Washington Middle School on Thursday October 1st kicked off its first flagship program event and WEN was able to participate! This week’s lesson was based on the different types of aquatic macro invertebrates that inhabit our local streams and rivers. Students were not only taught the general importance of macros as indicator species of pollutants but students also received an in depth lesson on the different feeding groups within our local macro invertebrate community.
Students were informed of two ways to categorize macroinvertebrates: how the food is obtained and or the type of food that is consumed. While both are proven to be accurate, macros are omnivores and may feed on different food sources seasonally. Therefore we focus on how food is obtained by macros as means for categorizing. Macro invertebrates are divided into five primary categories. Scrapers, shredders, collectors, engulf- predators and piercers.
As a way to test the ability of macros to break down and consume detritus, students in pairs collected leaves and created leaf packs. Leaf packs are roughly softball sized and are contained by netting with small holes to allow macros to freely move in and out of leaf packs.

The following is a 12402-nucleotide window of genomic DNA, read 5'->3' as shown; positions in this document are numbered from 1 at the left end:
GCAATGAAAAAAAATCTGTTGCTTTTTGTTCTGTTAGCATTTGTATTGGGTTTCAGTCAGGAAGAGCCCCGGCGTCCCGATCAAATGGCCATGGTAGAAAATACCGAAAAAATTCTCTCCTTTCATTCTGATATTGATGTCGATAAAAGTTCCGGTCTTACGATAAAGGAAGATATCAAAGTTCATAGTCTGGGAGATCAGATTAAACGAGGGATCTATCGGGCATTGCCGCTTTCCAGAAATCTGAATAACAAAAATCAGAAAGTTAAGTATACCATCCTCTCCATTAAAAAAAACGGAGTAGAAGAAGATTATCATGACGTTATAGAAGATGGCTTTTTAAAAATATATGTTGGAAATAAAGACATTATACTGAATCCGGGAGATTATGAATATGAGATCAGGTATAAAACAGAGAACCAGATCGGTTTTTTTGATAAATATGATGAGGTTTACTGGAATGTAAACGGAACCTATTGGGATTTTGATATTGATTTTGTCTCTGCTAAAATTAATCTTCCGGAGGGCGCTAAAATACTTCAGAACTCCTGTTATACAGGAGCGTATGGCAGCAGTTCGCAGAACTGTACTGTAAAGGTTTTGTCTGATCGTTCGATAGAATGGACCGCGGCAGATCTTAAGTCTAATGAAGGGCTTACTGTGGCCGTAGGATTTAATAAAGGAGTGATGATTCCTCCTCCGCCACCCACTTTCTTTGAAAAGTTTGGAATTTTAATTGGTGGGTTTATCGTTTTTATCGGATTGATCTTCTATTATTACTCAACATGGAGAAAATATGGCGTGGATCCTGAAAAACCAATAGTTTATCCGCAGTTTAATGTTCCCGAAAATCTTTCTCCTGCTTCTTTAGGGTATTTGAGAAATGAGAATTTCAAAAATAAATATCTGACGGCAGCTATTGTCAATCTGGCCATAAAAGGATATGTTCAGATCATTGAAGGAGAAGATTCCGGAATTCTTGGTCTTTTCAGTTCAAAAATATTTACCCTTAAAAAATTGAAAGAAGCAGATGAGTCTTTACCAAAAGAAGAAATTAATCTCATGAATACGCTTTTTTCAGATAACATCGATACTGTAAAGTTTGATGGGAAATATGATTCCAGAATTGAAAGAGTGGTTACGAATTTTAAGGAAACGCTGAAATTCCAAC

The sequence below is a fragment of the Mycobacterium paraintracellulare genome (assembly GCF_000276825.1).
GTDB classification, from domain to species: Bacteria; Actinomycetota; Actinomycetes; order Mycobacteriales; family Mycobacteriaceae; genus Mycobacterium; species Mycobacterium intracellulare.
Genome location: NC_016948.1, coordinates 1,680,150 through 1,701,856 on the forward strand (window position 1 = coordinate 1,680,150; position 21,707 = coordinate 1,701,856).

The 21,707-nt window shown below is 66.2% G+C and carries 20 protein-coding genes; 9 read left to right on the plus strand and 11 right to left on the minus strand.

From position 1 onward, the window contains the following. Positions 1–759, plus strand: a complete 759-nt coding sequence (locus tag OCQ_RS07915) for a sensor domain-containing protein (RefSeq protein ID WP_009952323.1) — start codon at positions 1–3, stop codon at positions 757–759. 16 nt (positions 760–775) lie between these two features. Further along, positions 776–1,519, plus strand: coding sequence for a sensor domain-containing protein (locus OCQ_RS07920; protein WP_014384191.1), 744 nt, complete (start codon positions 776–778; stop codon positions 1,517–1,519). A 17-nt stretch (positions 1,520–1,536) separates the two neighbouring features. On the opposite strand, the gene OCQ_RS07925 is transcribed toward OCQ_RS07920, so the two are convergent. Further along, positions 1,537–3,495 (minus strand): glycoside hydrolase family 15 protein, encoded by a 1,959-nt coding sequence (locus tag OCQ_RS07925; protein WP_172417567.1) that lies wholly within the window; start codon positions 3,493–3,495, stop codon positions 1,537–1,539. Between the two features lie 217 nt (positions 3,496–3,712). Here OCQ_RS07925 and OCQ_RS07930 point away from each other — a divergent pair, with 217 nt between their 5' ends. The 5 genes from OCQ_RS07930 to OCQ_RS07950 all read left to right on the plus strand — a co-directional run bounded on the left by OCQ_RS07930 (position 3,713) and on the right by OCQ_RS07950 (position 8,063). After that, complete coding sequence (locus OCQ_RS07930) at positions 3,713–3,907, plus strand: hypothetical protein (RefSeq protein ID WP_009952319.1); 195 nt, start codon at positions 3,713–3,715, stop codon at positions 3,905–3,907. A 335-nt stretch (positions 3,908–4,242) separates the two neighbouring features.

The leaf packs are currently submerged at student chosen locations in ponds near Washington Middle School. We will revisit Washington Middle School’s flagship program this week after having collected the leaf packs. In class students will weigh their leaf packs and compare them to the pre-pond submersion weight that was obtained last Thursday. After comparing the two weights, students will consider the influence that macros had on the total weight changes and rate of consumption.
Thanks to all of our students, Washington Middle School’s flagship program coordinator Mike Lessard and the faculty that helps keep applied science in the classroom!